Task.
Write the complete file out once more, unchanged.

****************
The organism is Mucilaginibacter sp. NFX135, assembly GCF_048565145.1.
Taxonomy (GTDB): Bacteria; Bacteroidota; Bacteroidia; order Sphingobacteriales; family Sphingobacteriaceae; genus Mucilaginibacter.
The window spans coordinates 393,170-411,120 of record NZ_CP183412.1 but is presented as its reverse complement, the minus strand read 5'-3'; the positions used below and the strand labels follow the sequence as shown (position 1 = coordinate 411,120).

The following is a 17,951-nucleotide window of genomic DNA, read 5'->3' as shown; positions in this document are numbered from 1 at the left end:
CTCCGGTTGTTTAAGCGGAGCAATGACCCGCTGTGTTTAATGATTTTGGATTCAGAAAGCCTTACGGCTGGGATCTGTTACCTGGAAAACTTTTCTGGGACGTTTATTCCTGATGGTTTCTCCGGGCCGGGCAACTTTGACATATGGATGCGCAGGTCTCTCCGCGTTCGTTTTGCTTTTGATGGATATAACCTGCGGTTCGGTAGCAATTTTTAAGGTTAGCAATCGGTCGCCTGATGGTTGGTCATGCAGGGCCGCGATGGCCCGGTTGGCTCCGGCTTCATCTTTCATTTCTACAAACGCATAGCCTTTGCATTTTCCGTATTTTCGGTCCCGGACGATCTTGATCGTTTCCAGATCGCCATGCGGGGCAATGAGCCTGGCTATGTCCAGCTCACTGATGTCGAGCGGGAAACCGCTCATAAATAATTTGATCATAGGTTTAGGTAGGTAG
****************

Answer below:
The organism is Mucilaginibacter sp. NFX135, assembly GCF_048565145.1.
Taxonomy (GTDB): Bacteria; Bacteroidota; Bacteroidia; order Sphingobacteriales; family Sphingobacteriaceae; genus Mucilaginibacter.
The window spans coordinates 393,170-411,120 of record NZ_CP183412.1 but is presented as its reverse complement, the minus strand read 5'-3'; the positions used below and the strand labels follow the sequence as shown (position 1 = coordinate 411,120).

The following is a 17,951-nucleotide window of genomic DNA, read 5'->3' as shown; positions in this document are numbered from 1 at the left end:
CTCCGGTTGTTTAAGCGGAGCAATGACCCGCTGTGTTTAATGATTTTGGATTCAGAAAGCCTTACGGCTGGGATCTGTTACCTGGAAAACTTTTCTGGGACGTTTATTCCTGATGGTTTCTCCGGGCCGGGCAACTTTGACATATGGATGCGCAGGTCTCTCCGCGTTCGTTTTGCTTTTGATGGATATAACCTGCGGTTCGGTAGCAATTTTTAAGGTTAGCAATCGGTCGCCTGATGGTTGGTCATGCAGGGCCGCGATGGCCCGGTTGGCTCCGGCTTCATCTTTCATTTCTACAAACGCATAGCCTTTGCATTTTCCGTATTTTCGGTCCCGGACGATCTTGATCGTTTCCAGATCGCCATGCGGGGCAATGAGCCTGGCTATGTCCAGCTCACTGATGTCGAGCGGGAAACCGCTCATAAATAATTTGATCATAGGTTTAGGTAGGTAG